Well, we did something truly great this week. We created the first version of an Emeth Recommended Reading List. This list will prove valuable not only for those who enjoy Emeth, but for the broader fraternity as well.
It is linked into on the front page of Emeth, and in the last day or so has been posted on personal Facebook accounts, Lodge Facebook accounts, and the Grand Lodge of Washington’s Facebook account. A great many people are seeing it, and as links into it continue to spread, it will prove a valuable resource for Freemasonry.
It is a living document, so if you know of something that should be added, or have any other comment on it, please do visit the discussion page and post there. I’ll get additions made quickly:
You can see the list at:
Inspiring the creation of the reading list was our discussion this week of Albert Mackey’s famous essay, Reading Masons And Masons Who Do Not Read. It was a lively discussion, and like most of our discussions branched away from the essay itself and into other aspects of Freemasonry.
We discussed, in great detail, the divestment of metals. How best to perform this ceremony for maximum impact, and importantly, the meanings behind its symbolism for most who participated in the discussion.
The possibilities of conferring Degrees while under social distancing mandates was discussed. We all seemed to be in agreement that social distancing requirements would harm the candidate’s Degree experience too greatly to be implemented.
We also discussed the Festive Board. How it could be and what the benefits of a superb quality Festive Board would be. It certainly seems like something that all of our Lodges could do with relative ease, and there is little doubt but that doing so would be of tremendous benefit as it would vastly improve the Lodge Experience.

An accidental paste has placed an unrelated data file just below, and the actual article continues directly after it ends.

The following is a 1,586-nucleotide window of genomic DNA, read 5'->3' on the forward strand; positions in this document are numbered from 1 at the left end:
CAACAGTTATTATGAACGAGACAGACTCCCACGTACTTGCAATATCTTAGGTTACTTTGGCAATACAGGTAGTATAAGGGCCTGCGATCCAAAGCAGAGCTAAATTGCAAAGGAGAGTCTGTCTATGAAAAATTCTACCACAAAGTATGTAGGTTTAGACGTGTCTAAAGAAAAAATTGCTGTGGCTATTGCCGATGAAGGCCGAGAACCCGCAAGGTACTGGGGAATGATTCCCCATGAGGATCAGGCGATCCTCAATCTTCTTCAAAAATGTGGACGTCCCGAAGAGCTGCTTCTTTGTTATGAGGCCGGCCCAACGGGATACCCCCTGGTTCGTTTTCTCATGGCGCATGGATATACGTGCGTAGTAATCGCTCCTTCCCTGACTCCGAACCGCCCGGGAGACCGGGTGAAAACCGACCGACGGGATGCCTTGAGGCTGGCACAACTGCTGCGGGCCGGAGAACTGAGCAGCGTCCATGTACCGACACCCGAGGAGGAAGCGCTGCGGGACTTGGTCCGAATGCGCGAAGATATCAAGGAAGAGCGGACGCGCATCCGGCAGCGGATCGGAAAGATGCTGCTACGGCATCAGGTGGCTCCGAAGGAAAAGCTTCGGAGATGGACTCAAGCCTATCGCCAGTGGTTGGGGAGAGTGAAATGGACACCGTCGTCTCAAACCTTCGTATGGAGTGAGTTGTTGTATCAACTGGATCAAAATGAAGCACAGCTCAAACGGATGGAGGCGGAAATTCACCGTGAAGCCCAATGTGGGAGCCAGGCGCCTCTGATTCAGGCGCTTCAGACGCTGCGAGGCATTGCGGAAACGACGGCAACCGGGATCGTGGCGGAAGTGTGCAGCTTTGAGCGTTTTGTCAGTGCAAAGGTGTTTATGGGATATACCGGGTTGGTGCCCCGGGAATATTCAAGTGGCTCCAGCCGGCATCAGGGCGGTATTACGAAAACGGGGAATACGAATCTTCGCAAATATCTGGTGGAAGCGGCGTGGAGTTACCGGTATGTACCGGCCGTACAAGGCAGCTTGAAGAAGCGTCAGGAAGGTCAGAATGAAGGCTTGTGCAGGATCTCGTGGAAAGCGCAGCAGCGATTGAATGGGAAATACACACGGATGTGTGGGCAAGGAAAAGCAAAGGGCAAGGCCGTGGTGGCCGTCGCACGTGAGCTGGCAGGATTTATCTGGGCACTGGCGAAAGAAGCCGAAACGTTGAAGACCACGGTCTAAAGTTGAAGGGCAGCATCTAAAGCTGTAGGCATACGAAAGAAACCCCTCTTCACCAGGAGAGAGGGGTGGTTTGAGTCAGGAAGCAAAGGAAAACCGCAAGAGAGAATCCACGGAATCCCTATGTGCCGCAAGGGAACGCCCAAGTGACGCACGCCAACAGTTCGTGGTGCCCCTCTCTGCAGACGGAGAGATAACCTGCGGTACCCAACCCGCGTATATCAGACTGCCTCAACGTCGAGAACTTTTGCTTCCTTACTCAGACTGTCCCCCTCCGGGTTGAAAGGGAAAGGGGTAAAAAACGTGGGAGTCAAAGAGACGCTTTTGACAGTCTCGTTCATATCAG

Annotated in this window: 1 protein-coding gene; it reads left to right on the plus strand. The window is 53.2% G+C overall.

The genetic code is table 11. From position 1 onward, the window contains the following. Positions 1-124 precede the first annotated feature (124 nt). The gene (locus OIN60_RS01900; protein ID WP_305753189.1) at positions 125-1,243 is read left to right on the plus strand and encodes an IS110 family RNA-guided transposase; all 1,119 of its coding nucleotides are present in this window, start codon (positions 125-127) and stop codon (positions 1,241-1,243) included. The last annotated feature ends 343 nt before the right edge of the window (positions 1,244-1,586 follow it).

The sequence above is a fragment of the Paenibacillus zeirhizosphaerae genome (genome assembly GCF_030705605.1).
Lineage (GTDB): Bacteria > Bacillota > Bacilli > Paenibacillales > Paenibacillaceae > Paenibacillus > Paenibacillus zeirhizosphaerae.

All of these discussions remain open. Please do contribute your own thoughts and experiences to them. Together we can learn from each other.
I’d like to start by giving my profound Thanks to everyone who has contributed to Emeth by purchasing a paid subscription. I think that this online space is vital to Masonry, and it would not be possible without your generous financial support. Thank You.
Secondly, I want to say Thank You to everyone who has been sharing Emeth on Social Media, and in other ways. In order to have a large and positive impact on Freemasonry, Emeth has to get in front of individual Masons. Your sharing of it makes that possible.
I want to give a huge shout of Thanks to everyone who participates in Emeth’s discussions. One of the beauties of Emeth is that we can have detailed discussions on Masonic topics which allows us all to learn from each other. We couldn’t do that if it wasn’t for every one of you who contribute your views and experiences.
Lastly, I would like to Thank everyone who takes the time to read Emeth. A writer’s words are worthless if no one is around to read them. Thank you for giving me your time, I hope that you always find something valuable here.
Just in case you missed it: